In 1926 (August 1925 is the date) occurred the well-known Kakori train dacoity, in which the members of the H. R. A. held up a running train at Kakori near Lucknow, and looted the government cash that was being carried in that train. Vigorous police investigations into this affair led to ramifications of a wide-spread revolutionary organization, and the subsequent Kakori Conspiracy Case revealed many of their secrets. It was at this time that Bhagat Singh went back to Lahore.
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Sardar Bhagat Singh comes of a well-known Sikh family from the district of Lyallpur. His ancestors were Khalsa Sardars who, under Maharaja Ranjit Singh, helped in the spread of the Sikh Kingdom against the turbulent Pathans on the west and the dangerous English on the east. For helping the Sikh rulers with life and blood, this family was rewarded with considerable land.
Bhagat Singh’s grandfather, Sardar Arjun Singh was a big landlord. Though more than 80 years old, he is still strong and used to take keen interest in the proceedings of the Lahore Conspiracy Case. He is full of nationalist spirit. His brother’s son (son of Surjan Singh), Sardar Bahadur Dilbagh Singh and others, through their services to the Government, have grown rich and are now prosperous and men of rank and title. But Sardar Arjun Singh chose another path which inevitably leads to poverty and obscurity. The grandmother of Sardar Bhagat Singh, Smt. Jaikaur, is a typical old woman of Hindu family. It is she who has brought up all her sons and grandsons. She is a very brave lady; still she talks of Sufi Amba Prasad, one of the pioneer nationalists of India, who used to visit them. Once the police came to arrest Sufi Sahib, while he was in the house of Sardar Arjun Singh. But the brave lady saved him by a clever trick.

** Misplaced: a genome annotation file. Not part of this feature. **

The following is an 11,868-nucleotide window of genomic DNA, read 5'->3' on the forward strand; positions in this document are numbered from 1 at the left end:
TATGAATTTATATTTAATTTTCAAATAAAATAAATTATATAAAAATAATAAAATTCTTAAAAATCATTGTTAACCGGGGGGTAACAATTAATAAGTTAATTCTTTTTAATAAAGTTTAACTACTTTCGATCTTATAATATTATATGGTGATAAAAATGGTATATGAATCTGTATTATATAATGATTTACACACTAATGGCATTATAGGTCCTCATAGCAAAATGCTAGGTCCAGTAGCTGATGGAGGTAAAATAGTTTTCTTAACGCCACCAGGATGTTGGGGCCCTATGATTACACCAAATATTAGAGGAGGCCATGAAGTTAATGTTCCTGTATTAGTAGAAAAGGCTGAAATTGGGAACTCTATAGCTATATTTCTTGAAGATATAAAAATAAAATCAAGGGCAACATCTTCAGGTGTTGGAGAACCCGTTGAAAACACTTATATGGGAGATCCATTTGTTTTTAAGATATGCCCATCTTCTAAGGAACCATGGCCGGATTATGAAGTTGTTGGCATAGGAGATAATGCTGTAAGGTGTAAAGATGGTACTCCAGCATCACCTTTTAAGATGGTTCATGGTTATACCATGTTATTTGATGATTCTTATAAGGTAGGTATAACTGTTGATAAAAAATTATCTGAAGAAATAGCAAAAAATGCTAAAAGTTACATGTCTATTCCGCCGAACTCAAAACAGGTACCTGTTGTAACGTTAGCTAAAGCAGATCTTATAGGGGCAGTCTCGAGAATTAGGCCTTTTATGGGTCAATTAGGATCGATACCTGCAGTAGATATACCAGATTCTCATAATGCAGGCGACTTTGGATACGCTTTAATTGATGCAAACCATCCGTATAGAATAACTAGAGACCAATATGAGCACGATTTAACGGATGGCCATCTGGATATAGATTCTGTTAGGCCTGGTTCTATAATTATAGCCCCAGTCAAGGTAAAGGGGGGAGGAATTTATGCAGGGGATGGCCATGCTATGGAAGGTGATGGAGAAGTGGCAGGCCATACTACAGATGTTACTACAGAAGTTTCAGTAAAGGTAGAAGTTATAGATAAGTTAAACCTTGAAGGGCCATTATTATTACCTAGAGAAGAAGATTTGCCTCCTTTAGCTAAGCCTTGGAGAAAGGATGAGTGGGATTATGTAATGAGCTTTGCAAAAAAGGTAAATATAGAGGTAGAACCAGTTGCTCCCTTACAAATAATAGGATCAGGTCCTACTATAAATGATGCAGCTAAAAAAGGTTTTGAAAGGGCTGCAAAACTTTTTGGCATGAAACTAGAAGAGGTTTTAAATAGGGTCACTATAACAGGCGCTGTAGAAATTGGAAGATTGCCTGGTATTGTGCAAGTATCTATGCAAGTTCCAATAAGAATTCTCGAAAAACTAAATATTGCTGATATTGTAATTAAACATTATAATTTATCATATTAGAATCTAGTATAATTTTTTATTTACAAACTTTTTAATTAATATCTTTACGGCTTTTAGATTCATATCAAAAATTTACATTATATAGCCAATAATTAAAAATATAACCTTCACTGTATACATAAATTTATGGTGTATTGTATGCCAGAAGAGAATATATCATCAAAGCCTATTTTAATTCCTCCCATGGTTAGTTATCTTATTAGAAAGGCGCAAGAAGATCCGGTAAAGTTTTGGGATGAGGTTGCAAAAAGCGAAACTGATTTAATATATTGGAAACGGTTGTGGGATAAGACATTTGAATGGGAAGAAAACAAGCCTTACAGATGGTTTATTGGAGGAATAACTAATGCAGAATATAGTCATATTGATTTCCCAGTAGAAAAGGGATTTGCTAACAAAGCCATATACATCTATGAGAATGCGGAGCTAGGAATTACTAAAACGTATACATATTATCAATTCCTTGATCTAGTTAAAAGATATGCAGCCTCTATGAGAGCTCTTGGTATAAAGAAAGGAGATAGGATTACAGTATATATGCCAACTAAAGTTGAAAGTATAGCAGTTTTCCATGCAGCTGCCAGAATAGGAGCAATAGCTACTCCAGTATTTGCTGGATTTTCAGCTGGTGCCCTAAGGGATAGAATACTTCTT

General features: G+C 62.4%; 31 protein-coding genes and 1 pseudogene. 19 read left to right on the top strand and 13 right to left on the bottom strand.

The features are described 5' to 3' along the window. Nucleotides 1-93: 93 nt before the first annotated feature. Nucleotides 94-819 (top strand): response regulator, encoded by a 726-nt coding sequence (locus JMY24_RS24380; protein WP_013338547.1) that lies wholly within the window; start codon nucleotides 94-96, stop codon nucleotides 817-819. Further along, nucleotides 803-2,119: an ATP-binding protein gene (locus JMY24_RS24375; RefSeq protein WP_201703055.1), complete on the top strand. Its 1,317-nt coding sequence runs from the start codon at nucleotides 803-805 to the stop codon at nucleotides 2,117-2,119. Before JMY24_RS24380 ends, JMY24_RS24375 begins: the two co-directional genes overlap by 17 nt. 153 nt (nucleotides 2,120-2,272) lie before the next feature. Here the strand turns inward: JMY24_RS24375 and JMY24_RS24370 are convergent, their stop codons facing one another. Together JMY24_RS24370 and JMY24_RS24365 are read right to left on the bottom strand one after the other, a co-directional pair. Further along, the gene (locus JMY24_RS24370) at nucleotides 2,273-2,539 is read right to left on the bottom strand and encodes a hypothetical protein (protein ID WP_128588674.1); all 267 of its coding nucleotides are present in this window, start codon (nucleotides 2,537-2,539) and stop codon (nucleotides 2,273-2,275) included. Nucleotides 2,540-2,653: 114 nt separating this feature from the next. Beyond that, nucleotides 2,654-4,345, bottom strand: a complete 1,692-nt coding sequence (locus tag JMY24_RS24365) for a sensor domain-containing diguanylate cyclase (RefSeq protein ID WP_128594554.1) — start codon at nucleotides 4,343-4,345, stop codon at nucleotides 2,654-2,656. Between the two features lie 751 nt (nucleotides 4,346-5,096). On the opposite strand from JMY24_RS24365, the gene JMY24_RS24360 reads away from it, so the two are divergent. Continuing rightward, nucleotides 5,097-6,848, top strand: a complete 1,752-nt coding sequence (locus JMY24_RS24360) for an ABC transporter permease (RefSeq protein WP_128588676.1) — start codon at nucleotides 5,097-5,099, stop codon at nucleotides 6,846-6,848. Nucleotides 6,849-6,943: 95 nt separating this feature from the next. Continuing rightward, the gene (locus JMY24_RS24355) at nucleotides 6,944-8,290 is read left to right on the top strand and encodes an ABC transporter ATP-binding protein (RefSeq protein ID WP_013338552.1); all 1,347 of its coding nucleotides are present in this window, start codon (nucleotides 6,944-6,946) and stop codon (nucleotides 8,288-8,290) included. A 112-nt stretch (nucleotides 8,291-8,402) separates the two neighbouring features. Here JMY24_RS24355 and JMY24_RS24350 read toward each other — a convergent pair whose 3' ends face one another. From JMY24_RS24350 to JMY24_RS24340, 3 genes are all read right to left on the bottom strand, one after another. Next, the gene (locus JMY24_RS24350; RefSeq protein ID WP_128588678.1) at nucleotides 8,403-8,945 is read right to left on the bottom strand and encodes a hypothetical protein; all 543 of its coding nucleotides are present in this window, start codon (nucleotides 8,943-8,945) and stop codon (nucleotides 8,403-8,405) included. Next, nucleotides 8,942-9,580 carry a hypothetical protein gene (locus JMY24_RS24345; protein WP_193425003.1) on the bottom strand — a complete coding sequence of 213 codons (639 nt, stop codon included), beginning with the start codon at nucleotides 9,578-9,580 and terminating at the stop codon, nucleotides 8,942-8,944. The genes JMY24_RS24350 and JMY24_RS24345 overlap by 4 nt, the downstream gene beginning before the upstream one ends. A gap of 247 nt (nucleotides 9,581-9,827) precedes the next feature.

Sardar Arjun Singh had three sons, Sardar Kishen Singh, Sardar Ajit Singh and Sardar Swaran Singh. All the three brothers are known throughout the Punjab for their sincere love of country. Their patriotism has stood the severest test of imprisonment, banishment and poverty.
It was Sardar Ajit Singh who is reputed to have drawn Lala Lajpat Rai to the field of political service for the motherland. Though quite rich, Sardar Ajit Singh forsook the comforts of a home-life and began to organize the Punjab for political emancipation. At this time, i.e., about 1904 and 1905, the partition of Bengal came as Godsend. The violent and continued agitation in Bengal over this act of Lord Curzon had reverberations in the distant Punjab where Lala Lajpat Rai, Sardar Ajit Singh and Sufi Amba Prasad (a great friend of Ajit Singh) began to rouse up the country by eloquent speeches. In this agitation Sardar Kishen Singh, the eldest of the brothers and father of Sardar Bhagat Singh, and Swaran Singh the youngest, took a legitimate share. Though Sardar Kishen Singh did not figure brilliantly on the platform, his services to the cause of the regeneration of the country were more solid. Both the father and the uncles of Bhagat Singh, with the willing consent of the grandfather, contributed generously to the national fund.
The year 1907 saw for the first time in the history of modern India the application of the arbitrary Regulation III of 1818, which has since then rendered so much service to the British Government in India. Both Bengal and Punjab were the scenes of the application of this drastic measure, and Sardar Ajit Singh and Lala Lajpat Rai were recipients of this honor. After suffering imprisonment without trial for about a year in the distant and unhealthy Burma, Sardar Ajit Singh came back to Punjab. It was about the same time that Bhagat Singh’s father and uncle, Sardars Kishen Singh and Swaran Singh, were arrested and imprisoned for seditious speeches, and were thus the pioneers in the line. The uncle, Swaran Singh, who was then hardly 28, soon died in the Jail (1910). And this was the propitious time when Sardar Bhagat Singh, the second son of the family, was born, on a Saturday, 28th September, 1907, in the early hours of the morning. Was it a mere coincidence or the hand of God!